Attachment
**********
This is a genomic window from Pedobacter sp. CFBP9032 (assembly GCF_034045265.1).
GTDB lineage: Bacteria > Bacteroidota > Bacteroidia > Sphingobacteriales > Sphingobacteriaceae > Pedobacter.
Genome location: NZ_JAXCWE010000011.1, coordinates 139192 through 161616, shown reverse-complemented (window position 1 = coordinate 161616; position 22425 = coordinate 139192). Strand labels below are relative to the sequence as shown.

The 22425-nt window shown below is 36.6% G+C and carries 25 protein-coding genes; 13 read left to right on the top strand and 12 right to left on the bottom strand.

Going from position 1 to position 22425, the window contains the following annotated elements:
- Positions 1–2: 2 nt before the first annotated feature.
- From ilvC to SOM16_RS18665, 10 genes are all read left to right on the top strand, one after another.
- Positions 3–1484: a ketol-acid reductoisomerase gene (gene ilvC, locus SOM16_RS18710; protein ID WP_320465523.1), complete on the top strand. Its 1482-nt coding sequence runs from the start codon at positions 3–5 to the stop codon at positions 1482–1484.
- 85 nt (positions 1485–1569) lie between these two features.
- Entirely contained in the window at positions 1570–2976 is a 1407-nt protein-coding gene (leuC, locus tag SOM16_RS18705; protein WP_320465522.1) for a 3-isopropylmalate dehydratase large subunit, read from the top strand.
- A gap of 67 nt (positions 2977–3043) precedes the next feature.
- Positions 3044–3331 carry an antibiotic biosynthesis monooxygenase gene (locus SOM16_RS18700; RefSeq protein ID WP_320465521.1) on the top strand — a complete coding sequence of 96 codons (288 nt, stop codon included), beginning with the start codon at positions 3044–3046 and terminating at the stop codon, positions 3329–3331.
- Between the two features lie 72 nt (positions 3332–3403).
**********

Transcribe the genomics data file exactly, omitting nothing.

This is a genomic window from Pedobacter sp. CFBP9032 (assembly GCF_034045265.1).
GTDB lineage: Bacteria > Bacteroidota > Bacteroidia > Sphingobacteriales > Sphingobacteriaceae > Pedobacter.
Genome location: NZ_JAXCWE010000011.1, coordinates 139192 through 161616, shown reverse-complemented (window position 1 = coordinate 161616; position 22425 = coordinate 139192). Strand labels below are relative to the sequence as shown.

The 22425-nt window shown below is 36.6% G+C and carries 25 protein-coding genes; 13 read left to right on the top strand and 12 right to left on the bottom strand.

Going from position 1 to position 22425, the window contains the following annotated elements:
- Positions 1–2: 2 nt before the first annotated feature.
- From ilvC to SOM16_RS18665, 10 genes are all read left to right on the top strand, one after another.
- Positions 3–1484: a ketol-acid reductoisomerase gene (gene ilvC, locus SOM16_RS18710; protein ID WP_320465523.1), complete on the top strand. Its 1482-nt coding sequence runs from the start codon at positions 3–5 to the stop codon at positions 1482–1484.
- 85 nt (positions 1485–1569) lie between these two features.
- Entirely contained in the window at positions 1570–2976 is a 1407-nt protein-coding gene (leuC, locus tag SOM16_RS18705; protein WP_320465522.1) for a 3-isopropylmalate dehydratase large subunit, read from the top strand.
- A gap of 67 nt (positions 2977–3043) precedes the next feature.
- Positions 3044–3331 carry an antibiotic biosynthesis monooxygenase gene (locus SOM16_RS18700; RefSeq protein ID WP_320465521.1) on the top strand — a complete coding sequence of 96 codons (288 nt, stop codon included), beginning with the start codon at positions 3044–3046 and terminating at the stop codon, positions 3329–3331.
- Between the two features lie 72 nt (positions 3332–3403).